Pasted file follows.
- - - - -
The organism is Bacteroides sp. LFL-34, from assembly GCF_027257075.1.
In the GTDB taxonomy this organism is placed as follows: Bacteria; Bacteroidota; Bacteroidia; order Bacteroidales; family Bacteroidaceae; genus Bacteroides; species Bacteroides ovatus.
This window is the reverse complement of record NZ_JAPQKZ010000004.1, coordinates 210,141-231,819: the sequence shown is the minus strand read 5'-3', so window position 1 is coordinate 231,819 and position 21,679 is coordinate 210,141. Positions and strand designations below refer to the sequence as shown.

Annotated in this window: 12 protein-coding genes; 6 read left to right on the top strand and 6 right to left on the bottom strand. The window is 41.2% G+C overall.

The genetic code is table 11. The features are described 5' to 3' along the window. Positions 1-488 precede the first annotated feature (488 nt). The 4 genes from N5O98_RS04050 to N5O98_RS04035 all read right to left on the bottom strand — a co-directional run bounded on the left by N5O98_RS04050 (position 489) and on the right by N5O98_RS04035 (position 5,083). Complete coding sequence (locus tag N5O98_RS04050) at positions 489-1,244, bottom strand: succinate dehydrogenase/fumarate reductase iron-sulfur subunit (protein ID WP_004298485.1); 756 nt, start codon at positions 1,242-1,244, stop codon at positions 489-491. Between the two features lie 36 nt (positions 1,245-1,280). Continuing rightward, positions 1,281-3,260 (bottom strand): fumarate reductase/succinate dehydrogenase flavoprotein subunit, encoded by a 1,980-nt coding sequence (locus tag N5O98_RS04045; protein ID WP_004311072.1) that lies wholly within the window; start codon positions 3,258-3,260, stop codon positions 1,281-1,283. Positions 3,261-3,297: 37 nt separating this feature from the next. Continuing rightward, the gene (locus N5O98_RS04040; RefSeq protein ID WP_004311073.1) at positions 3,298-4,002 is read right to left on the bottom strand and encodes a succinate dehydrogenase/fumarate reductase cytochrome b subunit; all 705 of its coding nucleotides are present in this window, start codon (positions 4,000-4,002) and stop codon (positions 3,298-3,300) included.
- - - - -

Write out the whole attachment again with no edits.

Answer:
The organism is Bacteroides sp. LFL-34, from assembly GCF_027257075.1.
In the GTDB taxonomy this organism is placed as follows: Bacteria; Bacteroidota; Bacteroidia; order Bacteroidales; family Bacteroidaceae; genus Bacteroides; species Bacteroides ovatus.
This window is the reverse complement of record NZ_JAPQKZ010000004.1, coordinates 210,141-231,819: the sequence shown is the minus strand read 5'-3', so window position 1 is coordinate 231,819 and position 21,679 is coordinate 210,141. Positions and strand designations below refer to the sequence as shown.

Annotated in this window: 12 protein-coding genes; 6 read left to right on the top strand and 6 right to left on the bottom strand. The window is 41.2% G+C overall.

The genetic code is table 11. The features are described 5' to 3' along the window. Positions 1-488 precede the first annotated feature (488 nt). The 4 genes from N5O98_RS04050 to N5O98_RS04035 all read right to left on the bottom strand — a co-directional run bounded on the left by N5O98_RS04050 (position 489) and on the right by N5O98_RS04035 (position 5,083). Complete coding sequence (locus tag N5O98_RS04050) at positions 489-1,244, bottom strand: succinate dehydrogenase/fumarate reductase iron-sulfur subunit (protein ID WP_004298485.1); 756 nt, start codon at positions 1,242-1,244, stop codon at positions 489-491. Between the two features lie 36 nt (positions 1,245-1,280). Continuing rightward, positions 1,281-3,260 (bottom strand): fumarate reductase/succinate dehydrogenase flavoprotein subunit, encoded by a 1,980-nt coding sequence (locus tag N5O98_RS04045; protein ID WP_004311072.1) that lies wholly within the window; start codon positions 3,258-3,260, stop codon positions 1,281-1,283. Positions 3,261-3,297: 37 nt separating this feature from the next. Continuing rightward, the gene (locus N5O98_RS04040; RefSeq protein ID WP_004311073.1) at positions 3,298-4,002 is read right to left on the bottom strand and encodes a succinate dehydrogenase/fumarate reductase cytochrome b subunit; all 705 of its coding nucleotides are present in this window, start codon (positions 4,000-4,002) and stop codon (positions 3,298-3,300) included.